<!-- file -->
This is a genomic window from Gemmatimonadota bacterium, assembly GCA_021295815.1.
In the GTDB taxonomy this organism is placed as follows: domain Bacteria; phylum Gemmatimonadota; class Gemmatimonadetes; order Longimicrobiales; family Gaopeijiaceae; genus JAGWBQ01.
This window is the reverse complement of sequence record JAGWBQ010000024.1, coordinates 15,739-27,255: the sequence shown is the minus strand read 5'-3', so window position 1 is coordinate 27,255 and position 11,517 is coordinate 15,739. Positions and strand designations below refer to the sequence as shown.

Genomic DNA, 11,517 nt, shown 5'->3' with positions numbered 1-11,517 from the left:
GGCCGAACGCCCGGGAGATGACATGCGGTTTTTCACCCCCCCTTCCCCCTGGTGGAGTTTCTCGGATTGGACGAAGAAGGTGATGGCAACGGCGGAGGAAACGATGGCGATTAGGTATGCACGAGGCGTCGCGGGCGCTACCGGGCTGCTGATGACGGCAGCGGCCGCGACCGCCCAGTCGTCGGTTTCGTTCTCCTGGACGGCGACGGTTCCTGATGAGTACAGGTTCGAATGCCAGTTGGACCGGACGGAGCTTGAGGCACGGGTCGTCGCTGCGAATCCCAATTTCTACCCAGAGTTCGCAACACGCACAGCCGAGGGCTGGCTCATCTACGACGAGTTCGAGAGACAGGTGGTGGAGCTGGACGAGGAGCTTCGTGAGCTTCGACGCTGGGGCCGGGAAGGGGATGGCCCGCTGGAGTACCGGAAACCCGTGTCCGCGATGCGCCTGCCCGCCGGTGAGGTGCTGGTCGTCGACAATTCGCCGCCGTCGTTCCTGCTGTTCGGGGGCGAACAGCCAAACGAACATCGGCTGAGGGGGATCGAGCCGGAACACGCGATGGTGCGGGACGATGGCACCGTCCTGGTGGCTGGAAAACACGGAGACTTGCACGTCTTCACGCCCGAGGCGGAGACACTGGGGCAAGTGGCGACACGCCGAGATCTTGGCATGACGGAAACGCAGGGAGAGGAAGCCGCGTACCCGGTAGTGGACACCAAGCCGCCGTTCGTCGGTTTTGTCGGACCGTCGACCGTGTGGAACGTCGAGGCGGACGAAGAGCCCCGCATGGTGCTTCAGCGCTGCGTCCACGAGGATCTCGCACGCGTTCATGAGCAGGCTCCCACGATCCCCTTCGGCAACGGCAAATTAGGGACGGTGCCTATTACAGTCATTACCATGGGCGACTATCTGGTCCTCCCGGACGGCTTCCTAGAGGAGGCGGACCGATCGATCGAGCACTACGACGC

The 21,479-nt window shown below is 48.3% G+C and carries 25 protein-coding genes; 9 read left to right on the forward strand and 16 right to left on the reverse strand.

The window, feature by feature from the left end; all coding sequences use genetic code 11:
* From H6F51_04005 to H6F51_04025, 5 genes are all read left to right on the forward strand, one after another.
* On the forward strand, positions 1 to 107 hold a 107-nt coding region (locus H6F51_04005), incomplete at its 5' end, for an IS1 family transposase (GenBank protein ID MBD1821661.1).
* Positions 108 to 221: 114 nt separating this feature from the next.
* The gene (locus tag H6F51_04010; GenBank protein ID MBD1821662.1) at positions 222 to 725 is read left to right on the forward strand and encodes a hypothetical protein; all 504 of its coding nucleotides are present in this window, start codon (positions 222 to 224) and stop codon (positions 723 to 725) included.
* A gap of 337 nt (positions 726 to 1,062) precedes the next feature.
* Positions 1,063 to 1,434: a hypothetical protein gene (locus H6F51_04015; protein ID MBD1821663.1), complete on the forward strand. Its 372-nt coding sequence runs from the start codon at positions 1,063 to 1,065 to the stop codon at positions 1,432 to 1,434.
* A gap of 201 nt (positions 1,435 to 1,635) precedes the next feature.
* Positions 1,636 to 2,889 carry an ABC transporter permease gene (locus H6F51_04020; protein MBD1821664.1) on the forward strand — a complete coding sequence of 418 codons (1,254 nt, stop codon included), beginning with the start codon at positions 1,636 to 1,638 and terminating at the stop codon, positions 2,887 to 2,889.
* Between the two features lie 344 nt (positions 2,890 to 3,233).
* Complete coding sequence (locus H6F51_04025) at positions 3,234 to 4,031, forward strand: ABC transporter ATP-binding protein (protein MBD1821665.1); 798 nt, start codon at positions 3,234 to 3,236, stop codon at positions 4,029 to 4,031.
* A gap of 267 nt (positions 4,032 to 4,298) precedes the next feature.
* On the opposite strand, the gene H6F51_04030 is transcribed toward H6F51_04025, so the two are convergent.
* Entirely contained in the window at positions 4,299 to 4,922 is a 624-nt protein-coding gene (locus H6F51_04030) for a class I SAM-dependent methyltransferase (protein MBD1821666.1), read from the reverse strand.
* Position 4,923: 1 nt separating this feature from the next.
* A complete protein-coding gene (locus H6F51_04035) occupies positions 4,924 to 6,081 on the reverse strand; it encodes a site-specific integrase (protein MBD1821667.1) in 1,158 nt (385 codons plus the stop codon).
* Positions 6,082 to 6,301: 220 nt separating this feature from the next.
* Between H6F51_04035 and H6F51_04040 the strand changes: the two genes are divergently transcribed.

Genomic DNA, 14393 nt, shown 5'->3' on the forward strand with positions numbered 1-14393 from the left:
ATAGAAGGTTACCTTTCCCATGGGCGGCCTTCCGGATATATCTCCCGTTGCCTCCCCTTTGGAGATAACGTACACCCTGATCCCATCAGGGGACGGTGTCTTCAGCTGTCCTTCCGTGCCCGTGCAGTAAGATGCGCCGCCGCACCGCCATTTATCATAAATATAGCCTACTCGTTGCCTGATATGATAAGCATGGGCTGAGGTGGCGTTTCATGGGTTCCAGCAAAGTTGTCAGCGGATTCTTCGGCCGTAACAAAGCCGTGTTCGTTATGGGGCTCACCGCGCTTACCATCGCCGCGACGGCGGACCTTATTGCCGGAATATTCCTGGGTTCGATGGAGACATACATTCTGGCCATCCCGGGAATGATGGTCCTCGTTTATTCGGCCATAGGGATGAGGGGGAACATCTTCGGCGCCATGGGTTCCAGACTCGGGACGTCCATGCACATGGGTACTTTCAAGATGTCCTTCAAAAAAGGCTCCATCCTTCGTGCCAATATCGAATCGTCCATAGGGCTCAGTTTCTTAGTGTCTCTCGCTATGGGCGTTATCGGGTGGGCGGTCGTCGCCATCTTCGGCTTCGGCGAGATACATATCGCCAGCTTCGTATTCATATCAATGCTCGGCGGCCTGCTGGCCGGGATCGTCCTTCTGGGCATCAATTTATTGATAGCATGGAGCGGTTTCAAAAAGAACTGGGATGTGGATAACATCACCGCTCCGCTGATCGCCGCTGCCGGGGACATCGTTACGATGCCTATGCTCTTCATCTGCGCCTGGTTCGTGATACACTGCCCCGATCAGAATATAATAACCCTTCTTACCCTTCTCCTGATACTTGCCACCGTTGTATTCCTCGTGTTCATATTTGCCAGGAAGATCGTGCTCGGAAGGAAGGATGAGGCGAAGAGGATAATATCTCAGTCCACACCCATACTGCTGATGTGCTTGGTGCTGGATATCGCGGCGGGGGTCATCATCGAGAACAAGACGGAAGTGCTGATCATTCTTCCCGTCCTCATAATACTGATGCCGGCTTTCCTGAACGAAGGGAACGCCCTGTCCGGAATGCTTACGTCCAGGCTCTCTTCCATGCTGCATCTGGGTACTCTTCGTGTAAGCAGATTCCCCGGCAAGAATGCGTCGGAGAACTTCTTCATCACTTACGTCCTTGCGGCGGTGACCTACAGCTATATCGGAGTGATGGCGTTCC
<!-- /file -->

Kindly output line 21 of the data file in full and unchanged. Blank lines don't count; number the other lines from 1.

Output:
* Position 4,923: 1 nt separating this feature from the next.